Recall that in June, 2019, Prof. Augustine Uzoma Nwagbara, was specially received on appointment to complete his sabbatical at Alex Ekwueme Federal University, Ndufu Alike, Ebonyi State, Nigeria, when his sabbatical appointment was abruptly terminated by the University of  Winneba, Ghana, for expressing his opinion on the conditions of Nigerians in Ghana, at a meeting of Nigerians in that country. It was at that reception for Prof. Nwagbara at AE–FUNAI that the request for public lecture was made and approved by Vice-Chancellor, to give opportunity for Prof. Nwagbara to elucidate the subject matter, as raised in the video ( that went viral.

VC, Prof Nwajiuba making opening remarks

Prof. Augustine Nwagbara, who was at the centre of the video under reference, and guest speaker for the 7th Public Lecture of Alex Ekwueme Federal University, Ndufu Alike, titled ONE TALE, MULTIPLE VOICES: Oracular Entrapments at the Cross Roads of Imaginations, held at the University Main Auditorium, on Thursday, October 3, 2019, started by stating that ‘’the subject of this discourse is that surreptitiously recorded video that provoked serious furore between some Nigerians and Ghanaians across the world’’ adding that the lecture was to ascertain the lessons that could be learnt from that encounter and find ways to harness the lessons in the interest of all involved and affected parties, especially Nigerians, Ghanaians, Africans and the world community at large. According to him, the lecture would afford opportunity to interrogate some of the issues that precipitated the misgivings; and to study critically the various interpretations of and reactions to the content of the video, considered one of the social media hits of the year in Ghana and Nigeria.

Prof. Nwagbara delivering the public lecture

As a way of establishing the roadmap for the lecture, Prof. Nwagbara pointed out that he has turned out either as a hero or a villain, depending on the citizenship of those involved in the discourse, and that the video has generated consequences and contradictions for him, his family, Nigerians out there, Ghanaians and Africans, especially those living in other countries, but however that all those outcomes were not in any form the intention of that meeting of Nigerians in Ghana. For him (Nwagbara) the public lecture is about wading through the various shades of ‘’toxic, nationalistic rhetoric and extreme unsavoriness, in the hope that this can help to redirect the discussion towards well-articulated intellectual, objectivity-sighted and refined postulations and thoughts’’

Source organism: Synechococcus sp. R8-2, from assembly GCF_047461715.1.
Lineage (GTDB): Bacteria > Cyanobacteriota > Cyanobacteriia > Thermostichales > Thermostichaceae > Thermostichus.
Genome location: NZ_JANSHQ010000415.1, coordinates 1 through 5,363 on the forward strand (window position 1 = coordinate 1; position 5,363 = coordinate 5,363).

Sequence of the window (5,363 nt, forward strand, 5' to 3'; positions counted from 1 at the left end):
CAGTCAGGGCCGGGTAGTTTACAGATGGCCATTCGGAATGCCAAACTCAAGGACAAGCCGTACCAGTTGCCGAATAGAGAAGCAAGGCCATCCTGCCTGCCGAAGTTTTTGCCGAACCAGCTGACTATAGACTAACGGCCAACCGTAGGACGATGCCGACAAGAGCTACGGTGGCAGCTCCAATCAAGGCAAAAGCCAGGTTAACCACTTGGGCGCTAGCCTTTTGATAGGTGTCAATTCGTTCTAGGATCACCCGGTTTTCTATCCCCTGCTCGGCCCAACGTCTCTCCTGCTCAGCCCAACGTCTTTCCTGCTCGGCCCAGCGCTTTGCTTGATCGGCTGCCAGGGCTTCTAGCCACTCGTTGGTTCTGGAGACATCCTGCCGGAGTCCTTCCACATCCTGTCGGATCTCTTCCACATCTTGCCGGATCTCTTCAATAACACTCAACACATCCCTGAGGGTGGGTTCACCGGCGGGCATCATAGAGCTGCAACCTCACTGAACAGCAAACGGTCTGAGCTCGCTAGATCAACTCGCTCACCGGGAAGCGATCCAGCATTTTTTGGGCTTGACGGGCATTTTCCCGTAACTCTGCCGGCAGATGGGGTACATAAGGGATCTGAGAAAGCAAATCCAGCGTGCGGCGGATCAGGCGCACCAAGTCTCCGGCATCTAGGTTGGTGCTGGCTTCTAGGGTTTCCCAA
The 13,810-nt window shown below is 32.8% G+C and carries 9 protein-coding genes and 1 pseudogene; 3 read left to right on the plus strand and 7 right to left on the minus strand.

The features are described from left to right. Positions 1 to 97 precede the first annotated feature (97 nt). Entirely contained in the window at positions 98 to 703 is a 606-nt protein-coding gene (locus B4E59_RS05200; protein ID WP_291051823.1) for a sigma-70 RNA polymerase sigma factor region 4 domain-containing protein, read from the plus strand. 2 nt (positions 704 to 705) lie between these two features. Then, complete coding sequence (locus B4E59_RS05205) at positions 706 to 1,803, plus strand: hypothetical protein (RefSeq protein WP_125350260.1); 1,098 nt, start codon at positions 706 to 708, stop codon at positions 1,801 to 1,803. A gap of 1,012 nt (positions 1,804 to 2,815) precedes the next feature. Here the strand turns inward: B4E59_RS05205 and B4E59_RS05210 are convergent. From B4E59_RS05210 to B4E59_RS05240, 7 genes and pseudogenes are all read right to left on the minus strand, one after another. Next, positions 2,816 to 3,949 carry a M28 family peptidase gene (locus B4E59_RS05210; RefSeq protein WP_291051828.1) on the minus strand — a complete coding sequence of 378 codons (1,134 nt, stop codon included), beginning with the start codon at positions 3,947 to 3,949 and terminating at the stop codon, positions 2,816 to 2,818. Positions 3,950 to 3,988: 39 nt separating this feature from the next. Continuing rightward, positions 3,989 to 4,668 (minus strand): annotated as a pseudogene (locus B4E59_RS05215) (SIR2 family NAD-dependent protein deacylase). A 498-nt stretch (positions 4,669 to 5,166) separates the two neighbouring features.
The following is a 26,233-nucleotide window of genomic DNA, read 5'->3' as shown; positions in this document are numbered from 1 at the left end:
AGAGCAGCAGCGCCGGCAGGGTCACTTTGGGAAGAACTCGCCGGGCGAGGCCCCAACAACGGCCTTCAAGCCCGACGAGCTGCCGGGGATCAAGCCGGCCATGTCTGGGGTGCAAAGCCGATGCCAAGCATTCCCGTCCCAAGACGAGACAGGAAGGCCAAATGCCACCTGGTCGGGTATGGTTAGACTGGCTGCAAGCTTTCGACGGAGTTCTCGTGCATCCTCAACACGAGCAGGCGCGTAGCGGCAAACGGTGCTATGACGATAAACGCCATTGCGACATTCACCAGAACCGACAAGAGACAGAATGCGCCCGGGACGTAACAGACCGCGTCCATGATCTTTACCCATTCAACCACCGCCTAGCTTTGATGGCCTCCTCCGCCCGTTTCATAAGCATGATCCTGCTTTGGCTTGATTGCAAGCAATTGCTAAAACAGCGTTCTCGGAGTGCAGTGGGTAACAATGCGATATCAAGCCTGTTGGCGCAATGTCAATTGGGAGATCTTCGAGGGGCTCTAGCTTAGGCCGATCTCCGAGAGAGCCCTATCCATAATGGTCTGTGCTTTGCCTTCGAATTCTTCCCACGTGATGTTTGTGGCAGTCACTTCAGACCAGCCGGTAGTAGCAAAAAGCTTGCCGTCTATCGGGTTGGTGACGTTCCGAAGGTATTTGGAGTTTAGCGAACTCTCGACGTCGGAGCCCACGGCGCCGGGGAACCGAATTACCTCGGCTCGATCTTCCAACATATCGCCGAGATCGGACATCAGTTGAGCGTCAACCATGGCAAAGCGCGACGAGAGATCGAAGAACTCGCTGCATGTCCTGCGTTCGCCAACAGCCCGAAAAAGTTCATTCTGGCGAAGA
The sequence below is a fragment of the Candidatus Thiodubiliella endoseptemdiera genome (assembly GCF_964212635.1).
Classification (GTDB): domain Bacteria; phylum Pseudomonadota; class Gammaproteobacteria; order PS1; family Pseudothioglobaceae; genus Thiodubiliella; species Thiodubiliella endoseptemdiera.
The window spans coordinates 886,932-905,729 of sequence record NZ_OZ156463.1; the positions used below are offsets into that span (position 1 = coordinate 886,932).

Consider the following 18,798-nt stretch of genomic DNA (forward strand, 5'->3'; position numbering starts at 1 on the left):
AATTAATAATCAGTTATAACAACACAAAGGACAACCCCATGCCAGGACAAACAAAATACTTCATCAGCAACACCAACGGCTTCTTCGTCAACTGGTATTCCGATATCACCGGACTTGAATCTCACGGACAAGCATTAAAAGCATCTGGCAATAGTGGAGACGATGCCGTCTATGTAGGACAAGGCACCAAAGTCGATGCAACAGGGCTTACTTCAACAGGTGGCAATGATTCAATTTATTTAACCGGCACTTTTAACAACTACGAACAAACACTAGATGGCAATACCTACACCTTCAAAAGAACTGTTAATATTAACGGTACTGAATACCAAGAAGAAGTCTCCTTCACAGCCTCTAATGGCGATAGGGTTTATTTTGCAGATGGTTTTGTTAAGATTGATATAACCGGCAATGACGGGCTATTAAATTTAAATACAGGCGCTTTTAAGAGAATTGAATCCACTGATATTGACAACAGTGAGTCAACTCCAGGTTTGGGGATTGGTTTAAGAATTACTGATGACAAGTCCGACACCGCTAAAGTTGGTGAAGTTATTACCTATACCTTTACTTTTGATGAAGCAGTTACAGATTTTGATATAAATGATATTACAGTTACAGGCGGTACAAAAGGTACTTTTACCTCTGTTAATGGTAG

Prof. Nwagbara opined that since the content of the video is attributed to a scholar, the protagonist in the whole ‘’drama’’, though in a non-academic forum, has a traceable link to the university, home of ideas, where the narrative should be properly situated. He stated that it is only in the university that such ideas would be properly interrogated for ourselves and ascertain its significances to our society and put it forward to serve as guides, pointers, and directions to policies, programmes or actions for our society- Nigeria and Ghana, in particular, Africa and the black world in general. Nwagbara aptly presented the content of the video in question, the definitions of all the terms in the title of the lecture and the metaphoric narrations as it concerns our nationalities, the diaspora Nigerian students, the university, government actions and responsibilities of the media. He also, in the course of the lecture raised pertinent questions to which he provided sufficient relevant answers and for him, ‘’the answers to these questions may give insights into the reasons for the plight and predicaments of the diaspora Nigerian. The questions so presented include:

  • How are Nigerians and the Nigerian state perceived?
  • How does the Nigerian present or project himself/herself?
  • Why are Nigerians always negatively projected and uniformly stereotyped across Africa?
  • Can it just be envy as Nigerians tend to believe and express?
  • Why are nationals of other countries not disapproved of in the same way as Nigerians?
  • What are the issues at stake here really?

Prof. Nwagbara went ahead to set Agenda for the diaspora phenomenon by his prescriptions to government and universities, on ways out of the lingering challenges of the Nigeria Diaspora in Africa and the emerging dynamics of the phenomenon. He said that the university should occupy a unique position in the attempt to find ways to address the problem. ‘’It is now a challenge to which the university can give significant research attention and with its capabilities to interrogate and generate ideas, take up the issues at stake and shine critical light on them’’ he iterated. He said that given the recent events in South-Africa and other parts of Africa, the situation has become a severe national crisis that must be given urgent attention and interrogation by government, and that governments at all levels should task universities, research institutions and Nigerian academics as national and global agents for knowledge, development and growth, to search for best ways to address the diaspora issues in the short and long term, within the shortest possible time, pointing out that young universities like AE-FUNAI have very vital roles to play in this direction.